of Roman Pottery Studies
Vol 4, 1991 pages 93-95
J R Perrin
750 Johnson, C, 'Late Iron Age and
Roman Age', in Moss-Eccardt, J, 'Archaeological
investigations in the Letchworth Area, 1958-74', Proc
Cambridgeshire Archaeol Soc, Vol. 77, 1988, (35-103), 84-7.
Selected pottery from two sites in Letchworth and one in Baldock.
The classification uses fabrics 2A, 4, 7, 8, 9, 13, 15, 15A,
20, 27 and 42 as described in Stead, I & Rigby, V, Baldock
Excavations, 1968-72, (Britannia Monograph Series No. 7,
1986). There is some late pre-Roman Iron Age material, and there
are notes on the samian by H Pengelly.
Location: Letchworth Museum?
751 Niblett, R, 'Evidence for the Antonine
Fire at Verulamium from the Wheelers' excavation', Hertfordshire
Archaeol, Vol. 9, 1983/86, 29-78.
This is an extremely important and useful article, since it
lists all the evidence relating to the Antonine fire, much of it
previously unpublished. The two main results are "that the
Wheelers tended to date their 2nd century houses too
early", and "that many more of these houses overlay
earlier masonry structure than appears from the published
Niblett suggests that the dates are too early because "both
samian and coins tended to have longer survival life than the
Wheelers allowed for" and were "considerably older
than the various layers in which they were found". She also
states that "on site after site early 2nd century samian is
found with coarse pottery dating from c140-l80. This is not
really surprising since the best table ware is likely to have
had a longer table life than the coarse kitchen wares, but it
was not a point that was considered in the 1930s
This assumption of the extra potential of samian to 'survive
in use' is one which would be wholeheartedly supported by many
pottery researchers. Indeed Niblett shows that Verulamium
provides sound evidence for the phenomenon, and this could
have far-reaching implications for the dating of many sites.
There is a need, however, to be certain of the dating of the
coarse wares upon which the theory is based: often that dating
is itself dependent on the dating of associated samian and
coins. At what point can one be certain that the samian is
contemporary, and not either surviving or residual? In spite of
the above-quoted view of the likely survival of earlier samian,
in Niblett's assessment of the dating at Verulamium there is
no suggestion that the samian associated with the 'Antonine'
fire itself contained a high proportion of survivals, which by
implication could therefore push the date of the fire rather
later than AD 155 (150-160). Space precludes a detailed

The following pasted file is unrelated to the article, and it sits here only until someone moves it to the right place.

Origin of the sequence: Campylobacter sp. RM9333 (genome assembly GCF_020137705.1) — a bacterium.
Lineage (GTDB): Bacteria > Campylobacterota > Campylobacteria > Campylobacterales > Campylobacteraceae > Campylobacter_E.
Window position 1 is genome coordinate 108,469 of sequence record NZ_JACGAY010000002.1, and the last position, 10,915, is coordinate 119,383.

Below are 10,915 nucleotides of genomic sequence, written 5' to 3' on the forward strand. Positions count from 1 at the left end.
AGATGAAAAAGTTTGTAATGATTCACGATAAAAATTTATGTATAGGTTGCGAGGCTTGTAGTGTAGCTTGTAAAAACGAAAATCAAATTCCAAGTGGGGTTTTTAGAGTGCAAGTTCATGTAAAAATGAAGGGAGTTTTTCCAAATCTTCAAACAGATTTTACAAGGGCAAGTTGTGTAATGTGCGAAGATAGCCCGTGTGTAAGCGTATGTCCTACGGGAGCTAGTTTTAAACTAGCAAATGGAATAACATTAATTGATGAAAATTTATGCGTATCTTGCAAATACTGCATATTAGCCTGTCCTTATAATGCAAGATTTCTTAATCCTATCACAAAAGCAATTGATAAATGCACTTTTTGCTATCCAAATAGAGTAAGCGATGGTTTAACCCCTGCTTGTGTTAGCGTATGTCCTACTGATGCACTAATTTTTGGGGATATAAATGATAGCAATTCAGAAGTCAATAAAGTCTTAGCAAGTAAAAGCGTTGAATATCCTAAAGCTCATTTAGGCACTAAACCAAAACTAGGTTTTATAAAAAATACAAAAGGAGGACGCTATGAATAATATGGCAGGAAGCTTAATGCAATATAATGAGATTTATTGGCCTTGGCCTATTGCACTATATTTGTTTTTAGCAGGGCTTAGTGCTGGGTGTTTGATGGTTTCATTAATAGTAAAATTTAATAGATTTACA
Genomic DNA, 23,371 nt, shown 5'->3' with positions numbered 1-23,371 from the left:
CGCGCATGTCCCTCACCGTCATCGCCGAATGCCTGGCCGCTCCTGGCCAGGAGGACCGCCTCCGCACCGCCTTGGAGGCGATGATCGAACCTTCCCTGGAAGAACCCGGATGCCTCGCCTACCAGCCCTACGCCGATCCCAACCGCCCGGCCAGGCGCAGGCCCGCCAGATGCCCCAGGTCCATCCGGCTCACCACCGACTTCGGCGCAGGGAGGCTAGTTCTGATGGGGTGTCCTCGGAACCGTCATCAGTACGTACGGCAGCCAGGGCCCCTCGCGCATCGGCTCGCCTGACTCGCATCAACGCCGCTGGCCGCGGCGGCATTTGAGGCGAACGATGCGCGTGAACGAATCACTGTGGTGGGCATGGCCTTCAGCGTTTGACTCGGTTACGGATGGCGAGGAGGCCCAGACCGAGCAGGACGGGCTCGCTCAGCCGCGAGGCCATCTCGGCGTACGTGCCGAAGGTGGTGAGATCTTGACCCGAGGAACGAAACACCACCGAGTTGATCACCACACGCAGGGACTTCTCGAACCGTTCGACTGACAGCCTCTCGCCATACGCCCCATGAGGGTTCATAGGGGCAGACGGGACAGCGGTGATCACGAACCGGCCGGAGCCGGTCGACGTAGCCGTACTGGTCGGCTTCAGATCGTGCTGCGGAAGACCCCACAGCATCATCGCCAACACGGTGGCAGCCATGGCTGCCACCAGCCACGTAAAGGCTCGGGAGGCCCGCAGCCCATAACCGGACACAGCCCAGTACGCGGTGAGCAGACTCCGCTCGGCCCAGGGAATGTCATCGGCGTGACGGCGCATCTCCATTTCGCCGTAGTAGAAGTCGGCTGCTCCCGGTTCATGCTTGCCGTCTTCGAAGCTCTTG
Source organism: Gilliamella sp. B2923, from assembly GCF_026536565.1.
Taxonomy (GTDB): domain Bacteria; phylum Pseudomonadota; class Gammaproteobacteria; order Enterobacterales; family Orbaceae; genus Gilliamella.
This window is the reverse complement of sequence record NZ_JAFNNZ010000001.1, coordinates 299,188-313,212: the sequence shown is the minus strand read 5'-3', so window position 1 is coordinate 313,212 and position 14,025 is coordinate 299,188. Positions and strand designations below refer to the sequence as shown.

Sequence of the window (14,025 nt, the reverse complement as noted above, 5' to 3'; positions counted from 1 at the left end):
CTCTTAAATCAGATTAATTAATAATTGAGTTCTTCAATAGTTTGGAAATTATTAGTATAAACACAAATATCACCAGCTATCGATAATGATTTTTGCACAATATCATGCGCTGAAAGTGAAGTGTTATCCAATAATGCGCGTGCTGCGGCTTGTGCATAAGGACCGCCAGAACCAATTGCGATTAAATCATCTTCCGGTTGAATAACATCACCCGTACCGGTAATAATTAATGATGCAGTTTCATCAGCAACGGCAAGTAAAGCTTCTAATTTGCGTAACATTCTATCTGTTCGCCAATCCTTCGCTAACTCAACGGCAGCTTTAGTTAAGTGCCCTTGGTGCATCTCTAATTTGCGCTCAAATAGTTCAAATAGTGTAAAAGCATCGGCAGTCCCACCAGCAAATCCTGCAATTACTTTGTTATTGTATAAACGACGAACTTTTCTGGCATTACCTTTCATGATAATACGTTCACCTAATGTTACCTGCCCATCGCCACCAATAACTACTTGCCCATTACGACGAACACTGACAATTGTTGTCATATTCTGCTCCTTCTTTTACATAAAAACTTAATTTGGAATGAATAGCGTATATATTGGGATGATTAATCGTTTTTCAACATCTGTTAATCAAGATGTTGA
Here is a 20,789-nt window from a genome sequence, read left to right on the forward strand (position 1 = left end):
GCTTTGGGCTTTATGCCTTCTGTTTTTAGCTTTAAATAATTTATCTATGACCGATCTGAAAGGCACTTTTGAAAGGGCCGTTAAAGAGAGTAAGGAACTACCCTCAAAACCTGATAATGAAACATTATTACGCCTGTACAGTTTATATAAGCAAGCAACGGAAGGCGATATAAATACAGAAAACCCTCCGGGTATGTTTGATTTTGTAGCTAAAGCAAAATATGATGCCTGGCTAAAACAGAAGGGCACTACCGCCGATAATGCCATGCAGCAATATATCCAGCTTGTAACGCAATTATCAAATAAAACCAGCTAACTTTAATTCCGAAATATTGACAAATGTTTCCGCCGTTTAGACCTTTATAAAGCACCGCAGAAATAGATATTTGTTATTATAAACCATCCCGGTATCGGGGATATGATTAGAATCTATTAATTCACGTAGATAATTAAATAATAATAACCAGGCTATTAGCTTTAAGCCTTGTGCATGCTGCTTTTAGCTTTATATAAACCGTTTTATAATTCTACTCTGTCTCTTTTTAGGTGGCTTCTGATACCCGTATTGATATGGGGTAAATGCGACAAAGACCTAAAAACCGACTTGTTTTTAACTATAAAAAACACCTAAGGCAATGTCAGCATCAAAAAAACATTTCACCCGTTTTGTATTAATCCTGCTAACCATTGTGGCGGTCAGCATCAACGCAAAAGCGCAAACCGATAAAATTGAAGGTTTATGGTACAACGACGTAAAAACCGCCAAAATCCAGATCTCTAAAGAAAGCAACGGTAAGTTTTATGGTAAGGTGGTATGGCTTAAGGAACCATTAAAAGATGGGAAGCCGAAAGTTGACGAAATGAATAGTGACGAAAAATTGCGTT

discussion of these aspects here, but the article does highlight
the need to re-examine the origins of some established pottery
dates. The evidence for the building sequences and the dating of
the Antonine fire are summarised in two tables.
|| Each of
the buildings uncovered by the Wheelers is described in detail
(pp33-57) and the catalogue of dating evidence follows this
sequence (pp60-78). The catalogue lists in detail the pottery
and coins from each of the major layers and features mentioned
in the discussion. Many parallels are cited from the large
amount of pottery published by Frere. 162 sherds are illustrated
(including six samian pieces with notes by S Greep; also
possible kilns are noted).
: In many ways the catalogue is the key to the
article as a whole, and it is therefore disappointing to have to
note many inconsistencies and errors. Some of the terminology
for both fabrics and forms is at fault. For example, 53 is not
Rhenish; 5, 139 and 140 are not beakers; and 119 is a bowl, not
an 'open dish' (can a dish be closed?). Many of the Frere
parallels are not at all similar (e.g. 64, 74, 81, 88, 93, 96,
97, 112 and 124). Some are so far out as to suggest mis-numbering,
or that the wrong vessel has been drawn or quoted. Not all of
the groups of pottery selected and illustrated are noted in the
relevant place in the text (e.g. 32-6, 48-54, 58-65, 79-84,
87-105 and 125-139). 87 and 156 are missed off the figure
captions. 85-6 are from building 9, and not 8 as noted in the
text on page 47. The catalogue/illustration order of 119 and 120
is reversed. There are two '32's (page 64); the first is in
fact not illustrated. 151 is not really akin to the Nene Valley
vessels quoted: In any case the latter are in cream ware. 13 is
surely in BB1 and of the late 2nd century at the earliest,
whereas the Frere parallel for it is in BB2, and it is termed
BB2 in the text (p36). 14 appears twice in the same discussion
p36, in which 'flanged bowls in BB2' are noted.
Some of the mistakes (and there are others) are
obviously due to poor proof-reading, or are typographical
errors. Others are somewhat more disturbing, and as a result the
evidence and its implications must be treated with care. Anyone
seriously researching this period or site would be advised to
handle the material first-hand.
: It is a pity that the illustrated vessels could not
have been denoted with bold type at the beginning of each
catalogue entry. Some were difficult to find, and they are not
strictly in numerical order.
Despite these problems Mrs Niblett is to be
congratulated for a painstaking piece of work, which was long
752 Niblett, R, comments on pottery in Montagu-Puckle, F
H G & Niblett, R, 'Observations on the south-east side of
the Basilica at Verulamium', Hertfordshire Archaeol Vol.
9, 1983/86, 178-82.
wbf/mjc/AD 30-70, later 4th
Pottery is mentioned only in the description of the structural
sequence: "...consisted of fragments from several storage
jars and cooking pots in local coarse ware, all of which date
from within the bracket of cAD 30-70" "...a small
quantity of later 4th century, unstratified, pottery was
recovered from the site".
753 Greep, S J, 'The Samian Ware', in entry no. 752,
180 & 182. wbf/mjc/lst
Three samian vessels from early levels were noted during the
watching brief in the Basilica area. All are illustrated.